Ian G. from Minneapolis asks,
I need my front steps replaced that go up to my entry door. I have 3 bids from different contractors. Two say I need footings and one says I don’t. What is your recommendation? Why would I need footings under these steps, when I don’t need footings under my lawn steps? When do you recommend footings?
Bruce LCM Answers:
Hi Ian, this is a fairly common question that many people have. A footing underneath a set of steps is a foundation made of concrete and rebar. It spreads the vertical loads from the steps. A footing must be installed below the frost depth, in other words, below the maximum depth the ground will freeze in any particular area. In the Twin Cities metro area, frost depth is 3 1/2 feet. In the case of steps a footing keeps the set of steps from settling or moving, so where the steps are poured is exactly where they stay. This is important when steps are attached to any kind of a structure that is also built on a footing/foundation. In the case of your entry steps Ian, you do not want your steps to move relative to your house at all. If they sink, you could have a large step down from your house which could become dangerous. If they pull away, a gap will form in between your steps and house which can also be dangerous. This movement can also cause the steps to degrade prematurely. This is why a footing is necessary in your case and in the case of any entry steps, and why most code ordinances require it. Years ago, footings were not required by code and many contractors did not opt to install them to save on costs. This is why many of the above described problems are common with old sets of steps.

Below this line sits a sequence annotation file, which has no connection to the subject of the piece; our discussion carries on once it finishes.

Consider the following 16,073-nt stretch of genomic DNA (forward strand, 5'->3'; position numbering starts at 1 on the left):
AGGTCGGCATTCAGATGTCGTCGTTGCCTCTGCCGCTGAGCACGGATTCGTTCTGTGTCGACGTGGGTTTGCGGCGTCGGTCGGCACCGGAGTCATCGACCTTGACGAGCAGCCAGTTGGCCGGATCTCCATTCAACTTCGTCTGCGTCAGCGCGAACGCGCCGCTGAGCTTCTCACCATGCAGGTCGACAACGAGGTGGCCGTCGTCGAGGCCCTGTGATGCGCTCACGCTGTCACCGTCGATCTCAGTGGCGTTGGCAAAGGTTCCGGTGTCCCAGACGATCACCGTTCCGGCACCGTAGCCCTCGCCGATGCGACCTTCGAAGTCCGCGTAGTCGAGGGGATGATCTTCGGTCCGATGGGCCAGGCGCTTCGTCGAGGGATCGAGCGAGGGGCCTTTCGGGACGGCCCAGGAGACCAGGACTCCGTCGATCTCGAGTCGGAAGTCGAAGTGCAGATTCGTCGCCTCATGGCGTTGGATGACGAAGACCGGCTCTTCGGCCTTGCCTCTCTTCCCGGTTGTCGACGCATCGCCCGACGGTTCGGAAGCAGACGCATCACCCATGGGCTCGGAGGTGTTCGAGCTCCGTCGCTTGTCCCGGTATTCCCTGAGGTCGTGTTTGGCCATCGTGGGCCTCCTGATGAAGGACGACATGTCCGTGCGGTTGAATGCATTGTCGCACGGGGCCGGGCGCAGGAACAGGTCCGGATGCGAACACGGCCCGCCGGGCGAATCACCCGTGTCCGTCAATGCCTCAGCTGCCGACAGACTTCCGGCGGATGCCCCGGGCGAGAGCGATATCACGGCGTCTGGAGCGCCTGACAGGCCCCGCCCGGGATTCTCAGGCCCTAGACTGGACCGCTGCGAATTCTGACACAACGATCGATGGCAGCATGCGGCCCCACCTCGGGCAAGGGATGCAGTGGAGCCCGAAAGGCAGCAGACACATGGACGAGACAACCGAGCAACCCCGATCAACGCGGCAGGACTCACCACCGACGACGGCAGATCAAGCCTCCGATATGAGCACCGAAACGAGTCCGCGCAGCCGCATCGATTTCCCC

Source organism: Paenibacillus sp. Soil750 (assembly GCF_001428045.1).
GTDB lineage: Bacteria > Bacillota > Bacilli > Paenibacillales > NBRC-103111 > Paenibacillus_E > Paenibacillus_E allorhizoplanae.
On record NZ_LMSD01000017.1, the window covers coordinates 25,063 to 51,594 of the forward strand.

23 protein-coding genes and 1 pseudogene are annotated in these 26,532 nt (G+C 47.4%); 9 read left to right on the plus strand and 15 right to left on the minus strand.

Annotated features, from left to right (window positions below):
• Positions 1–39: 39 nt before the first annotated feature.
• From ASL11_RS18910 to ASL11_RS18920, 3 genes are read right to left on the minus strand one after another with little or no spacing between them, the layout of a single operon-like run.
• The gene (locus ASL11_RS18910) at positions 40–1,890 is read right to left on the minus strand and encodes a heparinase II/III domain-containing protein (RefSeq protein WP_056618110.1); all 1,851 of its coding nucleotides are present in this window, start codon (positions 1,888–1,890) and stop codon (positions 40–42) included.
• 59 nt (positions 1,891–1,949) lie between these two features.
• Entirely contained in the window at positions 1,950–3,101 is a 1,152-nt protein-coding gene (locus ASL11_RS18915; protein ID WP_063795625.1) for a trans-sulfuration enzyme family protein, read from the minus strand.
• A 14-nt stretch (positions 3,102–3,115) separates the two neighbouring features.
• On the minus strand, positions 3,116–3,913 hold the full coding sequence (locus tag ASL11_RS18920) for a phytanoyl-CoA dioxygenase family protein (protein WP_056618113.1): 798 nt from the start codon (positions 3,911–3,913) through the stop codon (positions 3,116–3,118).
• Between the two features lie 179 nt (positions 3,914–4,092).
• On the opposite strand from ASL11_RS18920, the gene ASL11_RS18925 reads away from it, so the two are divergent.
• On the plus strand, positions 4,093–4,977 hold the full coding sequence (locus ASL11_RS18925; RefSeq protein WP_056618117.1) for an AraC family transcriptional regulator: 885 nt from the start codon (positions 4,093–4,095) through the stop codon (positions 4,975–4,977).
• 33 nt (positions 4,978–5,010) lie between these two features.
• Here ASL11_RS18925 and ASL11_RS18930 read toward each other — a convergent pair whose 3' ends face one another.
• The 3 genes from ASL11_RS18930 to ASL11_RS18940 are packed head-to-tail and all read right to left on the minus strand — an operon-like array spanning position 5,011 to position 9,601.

Contrary to entry steps, a set of lawn steps do not need footings because they are not attached to anything else with footings (eg. concrete sidewalk). If a set of lawn steps move due to frost heave or otherwise, the consequences do not justify the cost of installing footings. In rare cases a footing may be recommended for lawn steps, but that is few and far between.
Overall here at LCM we always recommend installing footings for entry steps, and in most cities the codes require it. Of course that doesn’t mean there aren’t contractors out there who are willing to violate code and install steps without footings.
In the picture below, the steps near the front door have a footing installed, whereas the lawn steps do not.